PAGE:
Much has been made in the last couple of days regarding the lawsuit filed by two California counties against five large drug makers for waging a "campaign of deception" to inappropriately promote use of potent painkillers like Oxycontin. Tom Lynch provided an insightful overview of the suit, particularly in his emphasis on the lawsuit's intentional and powerful analogy to the tobacco fight of the last century.
Irrespective of the lawsuit's legal standing and chances of success, I find the nature of the suit itself to be a sad commentary on the nature of the medical profession. No one directly employed by any of these pharma companies ever wrote a single script for an opioid. Physicians wrote the scripts. Some were ill-informed (purposefully, the suit claims). Some were improperly influenced (despite their better judgment, one can only assume). And some openly championed the broader use of opioids as Key Opinion Leaders (KOLs), paid handsomely by the pharma companies to do so (leading, no doubt, to the aforementioned ill-informed group of physicians).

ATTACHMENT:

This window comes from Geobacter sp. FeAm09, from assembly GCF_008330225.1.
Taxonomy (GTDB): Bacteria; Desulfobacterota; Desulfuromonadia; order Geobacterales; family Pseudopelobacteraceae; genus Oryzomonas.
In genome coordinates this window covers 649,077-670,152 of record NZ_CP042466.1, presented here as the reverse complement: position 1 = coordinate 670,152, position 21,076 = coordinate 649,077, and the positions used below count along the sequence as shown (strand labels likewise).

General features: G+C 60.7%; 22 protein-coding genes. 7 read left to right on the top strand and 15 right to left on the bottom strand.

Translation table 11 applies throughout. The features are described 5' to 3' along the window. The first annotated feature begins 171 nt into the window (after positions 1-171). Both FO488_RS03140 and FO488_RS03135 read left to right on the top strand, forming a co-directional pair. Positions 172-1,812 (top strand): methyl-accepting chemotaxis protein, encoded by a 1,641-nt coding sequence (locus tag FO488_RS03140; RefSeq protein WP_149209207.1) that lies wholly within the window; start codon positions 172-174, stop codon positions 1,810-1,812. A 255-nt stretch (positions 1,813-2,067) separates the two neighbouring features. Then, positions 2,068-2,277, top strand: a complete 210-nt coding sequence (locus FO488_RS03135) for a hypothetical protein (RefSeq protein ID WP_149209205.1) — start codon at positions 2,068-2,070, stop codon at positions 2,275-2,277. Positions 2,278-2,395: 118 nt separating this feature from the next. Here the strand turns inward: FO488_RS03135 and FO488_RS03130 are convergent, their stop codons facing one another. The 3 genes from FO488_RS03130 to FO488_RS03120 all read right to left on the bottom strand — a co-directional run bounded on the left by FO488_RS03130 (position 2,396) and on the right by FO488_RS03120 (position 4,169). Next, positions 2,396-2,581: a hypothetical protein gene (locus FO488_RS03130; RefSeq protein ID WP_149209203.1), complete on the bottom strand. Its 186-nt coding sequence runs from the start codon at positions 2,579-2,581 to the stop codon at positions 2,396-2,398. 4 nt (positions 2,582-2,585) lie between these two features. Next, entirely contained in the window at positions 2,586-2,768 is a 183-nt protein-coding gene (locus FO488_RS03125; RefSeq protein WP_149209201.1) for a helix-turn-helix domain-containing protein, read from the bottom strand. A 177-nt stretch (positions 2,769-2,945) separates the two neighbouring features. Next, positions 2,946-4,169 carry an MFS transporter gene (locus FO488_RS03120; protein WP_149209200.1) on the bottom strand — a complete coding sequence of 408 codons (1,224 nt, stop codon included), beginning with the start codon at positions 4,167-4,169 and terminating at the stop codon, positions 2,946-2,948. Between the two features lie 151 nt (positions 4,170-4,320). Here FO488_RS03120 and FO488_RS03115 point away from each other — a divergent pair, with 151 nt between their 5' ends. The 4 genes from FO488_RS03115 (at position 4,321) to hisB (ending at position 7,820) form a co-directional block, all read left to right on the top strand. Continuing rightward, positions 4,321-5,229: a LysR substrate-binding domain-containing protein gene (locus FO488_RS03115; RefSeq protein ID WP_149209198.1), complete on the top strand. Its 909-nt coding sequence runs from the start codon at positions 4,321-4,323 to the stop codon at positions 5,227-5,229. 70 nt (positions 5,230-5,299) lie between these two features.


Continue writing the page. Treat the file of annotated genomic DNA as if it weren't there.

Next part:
Add to this Dr. Scott Gottlieb's piece in Forbes, "How American Doctors Lost Their Professional Autonomy." He outlines the practical implications of the Sunshine Act, which requires doctors and pharma companies to disclose virtually every interaction they have with one another, from the ubiquitous giving away of simple pens to the $50,000 consulting fees paid to some doctors. Gottlieb points out that this act is emblematic of a broader principle: "Underneath the imposition of the Sunshine Act is a far more troubling revelation: Washington has little faith in American physicians, and sees a need and a license to regulate just about every aspect of medical practice, even trinkets doctors receive. There's a clear view that doctors can't be trusted to have any financial interactions with drug and device makers, no matter how small or simple these transactions." He further cites the fundamental failure of professional medical societies to engage in any meaningful self-regulation, thus ceding that duty to the federal government. Gottlieb calls this "the demise of American medicine."
There are many, many more good doctors than bad. But the bad doctors are certainly making it harder on the good ones to operate with the professional autonomy most doctors believe is required to deliver sound medical care.
So where does that leave us?
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